“Actually what I see is the risk of a ‘Barcelonisation’ of Berlin, named after the touristic turn of Barcelona that transformed its cultural and political heritage into a theme-park for a young rich global class. The legendary Berlin underground is under the process of a slow gentrification (you can gentrify even ‘intangible assets’). ‘Barcelonisation’ means a parasitic economy and not a productive one, an economy based on real-estate speculation and passive exploitation of natural resources (sun and good food for example): is such an economy ‘creative’, productive? Is that a model we can apply to Berlin? Still the most affordable capital of Europe (especially East Berlin), some think that the speculative mentality will never conquer Berliners as they are used to [cheap] rent and live on social housing. Will Berlin’s cultural industries develop a ‘parasitic’ economy based on speculation, local consumption and imported capitals or a productive economy based on production of knowledge/cultural and exportation of immaterial products? And what will be the impact of the Media Spree speculation (www.mediaspree.de) on the East Berlin cultural ecosystem?”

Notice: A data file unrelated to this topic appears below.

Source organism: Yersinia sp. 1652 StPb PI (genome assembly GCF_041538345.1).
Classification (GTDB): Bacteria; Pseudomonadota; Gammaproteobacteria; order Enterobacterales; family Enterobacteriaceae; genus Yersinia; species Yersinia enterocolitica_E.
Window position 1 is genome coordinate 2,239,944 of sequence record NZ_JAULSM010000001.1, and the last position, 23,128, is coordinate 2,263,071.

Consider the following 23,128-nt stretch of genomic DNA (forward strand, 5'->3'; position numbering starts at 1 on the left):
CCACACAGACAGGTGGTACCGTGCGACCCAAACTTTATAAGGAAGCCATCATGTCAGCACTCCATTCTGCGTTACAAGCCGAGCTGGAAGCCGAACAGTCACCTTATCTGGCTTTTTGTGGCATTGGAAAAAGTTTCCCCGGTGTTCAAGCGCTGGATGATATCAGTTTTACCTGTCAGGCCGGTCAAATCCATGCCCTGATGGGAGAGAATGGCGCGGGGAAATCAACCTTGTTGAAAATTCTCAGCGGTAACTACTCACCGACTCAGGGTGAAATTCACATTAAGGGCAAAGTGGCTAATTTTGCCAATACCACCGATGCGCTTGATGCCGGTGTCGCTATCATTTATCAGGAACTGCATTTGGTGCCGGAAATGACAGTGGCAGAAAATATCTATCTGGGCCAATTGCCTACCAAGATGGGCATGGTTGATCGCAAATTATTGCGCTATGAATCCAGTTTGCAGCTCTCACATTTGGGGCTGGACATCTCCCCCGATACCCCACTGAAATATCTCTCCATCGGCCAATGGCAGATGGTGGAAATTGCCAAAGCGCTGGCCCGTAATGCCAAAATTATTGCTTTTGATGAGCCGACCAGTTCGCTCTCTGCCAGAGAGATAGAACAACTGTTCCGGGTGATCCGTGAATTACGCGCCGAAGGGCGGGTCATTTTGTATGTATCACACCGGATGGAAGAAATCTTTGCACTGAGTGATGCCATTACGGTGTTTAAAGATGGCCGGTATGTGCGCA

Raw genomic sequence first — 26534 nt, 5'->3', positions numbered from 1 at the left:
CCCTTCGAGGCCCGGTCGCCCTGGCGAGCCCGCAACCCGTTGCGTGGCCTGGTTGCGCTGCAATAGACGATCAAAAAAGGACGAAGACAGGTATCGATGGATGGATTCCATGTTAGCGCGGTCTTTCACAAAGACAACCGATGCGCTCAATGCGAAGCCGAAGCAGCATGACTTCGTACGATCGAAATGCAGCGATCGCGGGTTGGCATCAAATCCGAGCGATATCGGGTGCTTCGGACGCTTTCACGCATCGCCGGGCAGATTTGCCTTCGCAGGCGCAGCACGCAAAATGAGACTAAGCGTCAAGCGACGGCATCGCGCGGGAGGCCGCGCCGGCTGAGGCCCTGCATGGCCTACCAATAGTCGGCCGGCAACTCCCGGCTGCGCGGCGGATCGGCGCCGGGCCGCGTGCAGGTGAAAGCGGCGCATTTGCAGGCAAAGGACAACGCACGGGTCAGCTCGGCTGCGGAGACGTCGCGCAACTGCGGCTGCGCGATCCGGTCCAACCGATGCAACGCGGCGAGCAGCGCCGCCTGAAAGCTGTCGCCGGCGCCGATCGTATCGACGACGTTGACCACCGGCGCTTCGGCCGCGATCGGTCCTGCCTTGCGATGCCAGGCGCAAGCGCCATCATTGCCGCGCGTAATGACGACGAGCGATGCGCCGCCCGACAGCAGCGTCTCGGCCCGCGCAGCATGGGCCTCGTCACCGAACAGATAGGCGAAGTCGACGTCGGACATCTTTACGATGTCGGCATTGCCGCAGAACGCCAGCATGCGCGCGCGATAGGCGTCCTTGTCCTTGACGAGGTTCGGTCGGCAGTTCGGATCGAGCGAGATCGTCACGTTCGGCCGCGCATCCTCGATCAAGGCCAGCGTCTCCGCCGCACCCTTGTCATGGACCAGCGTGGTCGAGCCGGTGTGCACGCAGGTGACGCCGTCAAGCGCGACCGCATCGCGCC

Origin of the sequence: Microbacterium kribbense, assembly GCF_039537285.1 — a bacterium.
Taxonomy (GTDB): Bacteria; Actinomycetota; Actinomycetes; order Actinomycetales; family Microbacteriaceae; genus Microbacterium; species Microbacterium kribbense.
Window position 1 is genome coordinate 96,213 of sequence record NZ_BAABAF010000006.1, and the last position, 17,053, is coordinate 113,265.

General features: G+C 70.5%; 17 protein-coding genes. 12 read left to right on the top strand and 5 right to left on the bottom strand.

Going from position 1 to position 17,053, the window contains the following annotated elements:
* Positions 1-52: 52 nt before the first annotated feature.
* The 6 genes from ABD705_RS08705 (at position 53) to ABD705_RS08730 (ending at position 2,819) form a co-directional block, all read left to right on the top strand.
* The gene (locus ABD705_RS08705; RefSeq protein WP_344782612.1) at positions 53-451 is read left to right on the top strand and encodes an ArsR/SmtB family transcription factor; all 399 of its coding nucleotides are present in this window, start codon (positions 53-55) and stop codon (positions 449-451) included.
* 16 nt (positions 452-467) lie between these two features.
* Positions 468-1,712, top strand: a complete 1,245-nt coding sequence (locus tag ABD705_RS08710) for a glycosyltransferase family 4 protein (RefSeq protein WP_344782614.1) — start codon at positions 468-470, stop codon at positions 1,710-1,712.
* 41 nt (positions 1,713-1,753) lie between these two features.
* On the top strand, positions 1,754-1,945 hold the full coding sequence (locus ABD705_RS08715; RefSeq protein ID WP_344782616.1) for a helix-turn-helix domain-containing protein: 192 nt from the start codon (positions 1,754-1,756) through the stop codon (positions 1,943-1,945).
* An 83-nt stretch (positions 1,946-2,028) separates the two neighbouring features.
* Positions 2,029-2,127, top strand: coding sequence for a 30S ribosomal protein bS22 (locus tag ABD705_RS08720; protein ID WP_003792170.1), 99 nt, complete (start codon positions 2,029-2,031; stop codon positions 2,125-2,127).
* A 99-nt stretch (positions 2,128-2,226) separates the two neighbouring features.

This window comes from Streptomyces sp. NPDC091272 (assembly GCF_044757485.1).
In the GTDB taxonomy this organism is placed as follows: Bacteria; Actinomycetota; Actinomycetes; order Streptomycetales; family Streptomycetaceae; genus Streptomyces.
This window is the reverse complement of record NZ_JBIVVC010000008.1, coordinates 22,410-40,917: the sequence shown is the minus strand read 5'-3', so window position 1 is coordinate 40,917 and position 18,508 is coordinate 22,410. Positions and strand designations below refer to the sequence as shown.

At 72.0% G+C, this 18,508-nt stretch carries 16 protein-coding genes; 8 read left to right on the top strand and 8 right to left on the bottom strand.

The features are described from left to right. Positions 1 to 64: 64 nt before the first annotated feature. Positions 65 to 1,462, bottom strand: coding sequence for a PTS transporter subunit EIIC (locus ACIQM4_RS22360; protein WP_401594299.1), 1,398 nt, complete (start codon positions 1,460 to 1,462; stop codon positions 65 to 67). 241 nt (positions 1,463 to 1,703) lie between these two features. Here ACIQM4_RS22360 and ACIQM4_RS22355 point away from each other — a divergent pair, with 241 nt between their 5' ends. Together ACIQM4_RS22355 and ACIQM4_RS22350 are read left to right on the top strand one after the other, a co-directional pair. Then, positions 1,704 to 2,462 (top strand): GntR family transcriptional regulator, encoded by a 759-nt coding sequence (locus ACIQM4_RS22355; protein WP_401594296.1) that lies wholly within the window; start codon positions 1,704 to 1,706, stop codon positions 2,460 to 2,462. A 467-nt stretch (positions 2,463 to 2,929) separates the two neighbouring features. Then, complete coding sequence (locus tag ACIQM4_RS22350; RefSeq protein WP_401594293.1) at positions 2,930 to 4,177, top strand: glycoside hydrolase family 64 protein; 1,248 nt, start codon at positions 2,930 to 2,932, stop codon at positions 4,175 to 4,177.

An army of sociologists and cultural researchers is slowly assembling around questions such as these. The creative industries meme dominates research funding calls in the humanities, after all. But don’t expect to read the results too easily – they come at a cost as well, with the vast majority of academics happily transferring their results of state-funded research into commercial publishing houses that charge crazy fees for access to their journals. Organization and management researcher Steffen Böhm responded in reflexive style to Pasquinelli: ‘I think it would be good to understand the process of how activists (like people on this list) and the communicational economy that this list is part of is the very vehicle that helps to create a speculative bubble around certain issues/places/things/symbols. In other words, how is it that critics of the system become the “driver” of the restructuring and transformation of that very system, enabling it to capture new forms of re-production?’.